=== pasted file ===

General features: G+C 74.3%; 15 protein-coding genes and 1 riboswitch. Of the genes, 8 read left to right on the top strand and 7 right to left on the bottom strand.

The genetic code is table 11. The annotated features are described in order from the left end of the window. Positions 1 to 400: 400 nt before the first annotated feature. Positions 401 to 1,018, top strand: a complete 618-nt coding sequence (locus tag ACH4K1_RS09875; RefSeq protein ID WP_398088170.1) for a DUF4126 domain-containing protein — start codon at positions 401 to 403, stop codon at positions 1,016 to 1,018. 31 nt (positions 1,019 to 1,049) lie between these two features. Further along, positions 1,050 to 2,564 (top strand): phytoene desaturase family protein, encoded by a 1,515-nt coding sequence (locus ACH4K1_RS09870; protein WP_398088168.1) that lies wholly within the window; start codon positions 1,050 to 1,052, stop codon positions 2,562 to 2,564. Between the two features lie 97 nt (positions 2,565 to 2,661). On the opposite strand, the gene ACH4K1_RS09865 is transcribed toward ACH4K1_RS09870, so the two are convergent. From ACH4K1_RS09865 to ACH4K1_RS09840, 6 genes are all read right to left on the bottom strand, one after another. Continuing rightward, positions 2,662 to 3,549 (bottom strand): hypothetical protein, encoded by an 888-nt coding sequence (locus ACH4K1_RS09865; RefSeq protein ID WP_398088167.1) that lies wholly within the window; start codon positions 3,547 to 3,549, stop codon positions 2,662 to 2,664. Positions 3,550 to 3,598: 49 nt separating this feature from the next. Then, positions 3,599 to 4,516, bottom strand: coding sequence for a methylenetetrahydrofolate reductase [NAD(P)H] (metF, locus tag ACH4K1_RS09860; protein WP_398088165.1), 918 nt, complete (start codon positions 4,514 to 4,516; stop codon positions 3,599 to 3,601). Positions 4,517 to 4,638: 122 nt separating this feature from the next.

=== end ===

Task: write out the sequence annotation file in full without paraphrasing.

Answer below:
General features: G+C 74.3%; 15 protein-coding genes and 1 riboswitch. Of the genes, 8 read left to right on the top strand and 7 right to left on the bottom strand.

The genetic code is table 11. The annotated features are described in order from the left end of the window. Positions 1 to 400: 400 nt before the first annotated feature. Positions 401 to 1,018, top strand: a complete 618-nt coding sequence (locus tag ACH4K1_RS09875; RefSeq protein ID WP_398088170.1) for a DUF4126 domain-containing protein — start codon at positions 401 to 403, stop codon at positions 1,016 to 1,018. 31 nt (positions 1,019 to 1,049) lie between these two features. Further along, positions 1,050 to 2,564 (top strand): phytoene desaturase family protein, encoded by a 1,515-nt coding sequence (locus ACH4K1_RS09870; protein WP_398088168.1) that lies wholly within the window; start codon positions 1,050 to 1,052, stop codon positions 2,562 to 2,564. Between the two features lie 97 nt (positions 2,565 to 2,661). On the opposite strand, the gene ACH4K1_RS09865 is transcribed toward ACH4K1_RS09870, so the two are convergent. From ACH4K1_RS09865 to ACH4K1_RS09840, 6 genes are all read right to left on the bottom strand, one after another. Continuing rightward, positions 2,662 to 3,549 (bottom strand): hypothetical protein, encoded by an 888-nt coding sequence (locus ACH4K1_RS09865; RefSeq protein ID WP_398088167.1) that lies wholly within the window; start codon positions 3,547 to 3,549, stop codon positions 2,662 to 2,664. Positions 3,550 to 3,598: 49 nt separating this feature from the next. Then, positions 3,599 to 4,516, bottom strand: coding sequence for a methylenetetrahydrofolate reductase [NAD(P)H] (metF, locus tag ACH4K1_RS09860; protein WP_398088165.1), 918 nt, complete (start codon positions 4,514 to 4,516; stop codon positions 3,599 to 3,601). Positions 4,517 to 4,638: 122 nt separating this feature from the next.